ANNAPOLIS (Aug. 31, 2016)—Governor Larry Hogan today signed an Executive Order that will require Maryland's public schools to start classes after Labor Day, beginning with the 2017-2018 school year. Citing the benefits of a post-Labor Day school start for families, students, teachers, and the economy, the governor made the announcement on the Ocean City Boardwalk, where he was joined by Comptroller Peter Franchot, Ocean City Mayor Rick Meehan, Senator James Mathias, Delegate Mary Beth Carozza, education advocates, and other longtime supporters of a post-Labor Day school start.
"Starting Maryland public schools after Labor Day is not just a family issue—it's an economic and public safety issue that draws clear, strong, bipartisan support among an overwhelming majority of Marylanders," said Governor Hogan. "Comptroller Franchot and I believe, and the people of Maryland strongly agree, that this Executive Order puts the best interests of Marylanders first, especially the well-being of our students. This action is long overdue, and it is simply the right thing to do."
The Executive Order signed today will require that Maryland's public schools begin after Labor Day, complete the 180 days that are required under state law, and adjourn by June 15, beginning with the 2017-2018 school year. The executive order does permit for a waiver to be applied for with the Maryland State Department of Education to be exempt from the post-Labor Day start date. For the 2017-2018 school year and beyond, local school systems will have to apply annually for a waiver based on compelling justification. Furthermore, the State Department of Education will establish procedures and standards for school districts and individual schools seeking special waivers to accommodate non-traditional schedules.
"I applaud Governor Hogan for signing today's executive order," said Comptroller Franchot. "This sensible, long-overdue adjustment of Maryland's public school calendar will be a lifeline for those small, locally-owned businesses that are the backbone of our state's economy and have struggled in the midst of the slowest economic recovery in our nation's history. It will generate new state revenues that can be reinvested in our classrooms and for other vital priorities. It will spare tens of thousands of teachers, students and school employees from having to return to sweltering, unhealthy classrooms in the hottest days of August.
"And finally, it will give families throughout our state time to enjoy those final days of summer the way they were meant to be enjoyed, whether it is taking that final vacation to the beach or the lake, visiting the Inner Harbor or catching an Orioles game, enjoying an evening at the Maryland State Fair, or just relaxing a bit at home. As a father myself, I know that kids grow up far too fast and the time that families have together, in this day and age, goes by in an instant. The action taken today by Governor Hogan will give our families the priceless gift of time, and for that I am personally grateful."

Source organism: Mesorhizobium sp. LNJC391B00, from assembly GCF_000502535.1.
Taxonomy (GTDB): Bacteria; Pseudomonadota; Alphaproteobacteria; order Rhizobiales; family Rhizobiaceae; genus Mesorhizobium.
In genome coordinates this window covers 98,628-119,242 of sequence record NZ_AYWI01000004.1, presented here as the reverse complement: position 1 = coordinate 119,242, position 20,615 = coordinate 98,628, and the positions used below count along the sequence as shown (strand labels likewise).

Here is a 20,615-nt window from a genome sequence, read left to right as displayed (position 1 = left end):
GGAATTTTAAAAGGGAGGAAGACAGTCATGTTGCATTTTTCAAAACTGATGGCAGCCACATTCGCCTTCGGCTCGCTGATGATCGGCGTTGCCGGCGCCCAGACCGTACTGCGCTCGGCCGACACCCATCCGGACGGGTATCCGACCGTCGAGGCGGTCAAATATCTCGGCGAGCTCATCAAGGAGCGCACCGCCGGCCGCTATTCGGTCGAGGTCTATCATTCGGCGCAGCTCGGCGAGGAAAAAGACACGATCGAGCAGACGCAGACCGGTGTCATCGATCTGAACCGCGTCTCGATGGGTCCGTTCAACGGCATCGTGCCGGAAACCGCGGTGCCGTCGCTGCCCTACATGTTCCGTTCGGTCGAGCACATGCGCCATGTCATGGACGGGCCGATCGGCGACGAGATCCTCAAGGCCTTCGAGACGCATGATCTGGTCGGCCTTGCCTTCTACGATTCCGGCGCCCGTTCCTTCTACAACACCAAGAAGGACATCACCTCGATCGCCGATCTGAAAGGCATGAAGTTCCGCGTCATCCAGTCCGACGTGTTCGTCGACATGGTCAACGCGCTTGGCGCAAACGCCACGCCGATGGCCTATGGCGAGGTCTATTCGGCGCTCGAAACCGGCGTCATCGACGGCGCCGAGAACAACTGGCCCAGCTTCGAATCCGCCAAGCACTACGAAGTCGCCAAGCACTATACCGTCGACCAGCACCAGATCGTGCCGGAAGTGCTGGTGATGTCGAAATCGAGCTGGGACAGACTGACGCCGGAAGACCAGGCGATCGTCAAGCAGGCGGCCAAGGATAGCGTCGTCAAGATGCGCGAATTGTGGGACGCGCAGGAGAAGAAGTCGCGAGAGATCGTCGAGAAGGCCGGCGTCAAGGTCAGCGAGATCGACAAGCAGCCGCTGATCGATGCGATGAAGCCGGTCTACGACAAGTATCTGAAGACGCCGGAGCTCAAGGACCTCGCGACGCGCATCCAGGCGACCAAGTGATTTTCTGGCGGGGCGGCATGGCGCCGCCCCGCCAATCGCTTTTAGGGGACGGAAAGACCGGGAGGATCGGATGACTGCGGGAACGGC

In recent years, the effort to start schools after Labor Day has garnered overwhelming support across the state. Two independent polls by Goucher College, conducted in 2014 and 2015, showed that more than 70 percent of Marylanders support this initiative. Additionally, a petition in favor of a post-Labor Day school start has collected nearly 25,000 signatures.
The significant economic benefits of a post-Labor Day school start have been well documented. A 2013 economic impact study by Maryland's Bureau of Revenue Estimates found that a post-Labor Day school start could generate an additional $74.3 million in direct economic activity, including $3.7 million in new wages and $7.7 million in state and local tax revenue.
In 2013, a nonpartisan task force, which included teachers, administrators, school board members, PTA members, and other public stakeholders, was convened by the General Assembly and chaired by the Maryland State Department of Education to examine the effects of a post-Labor Day school start on Maryland's education system, as well as its economy and tourism industry. In a report that was issued on June 30, 2014, the task force stated "there was no compelling evidence that showed there was any impact on education starting post-Labor Day." The task force voted 12-3 to recommend that schools begin after Labor Day.
Longtime supporters of this effort were pleased with today's announcement.
"Starting school after Labor Day gives families more time to enjoy the last few weeks of summer and provides small businesses a significant economic boost when they need it most," said Mayor Meehan. "It also creates jobs and generates revenue for our state's economy. After a lot of hard work and tremendous effort, I am thrilled to see an executive order to start school after Labor Day, not because it is good for Ocean City, but because it's good for the entire state. Maryland can finally 'Let Summer Be Summer.'"
"I'm grateful to Governor Hogan for his action today," said Senator Mathias. "I've worked on this effort for a long, long time, and I can't wait to see the faces on the kids and families enjoying themselves the way they should on the boardwalk the weekend before Labor Day. This is a win for the families and for the economy."
"Starting school after Labor Day is good for Maryland families and Maryland's economy by giving that last stretch of summer for families and friends to spend together, either at home or on vacation," said Delegate Carozza. "I've heard from many families, teachers, and our small business owners who have long supported a later start school date, and after talking to school administrators and personnel, I am confident that the calendars will be well managed by our local boards."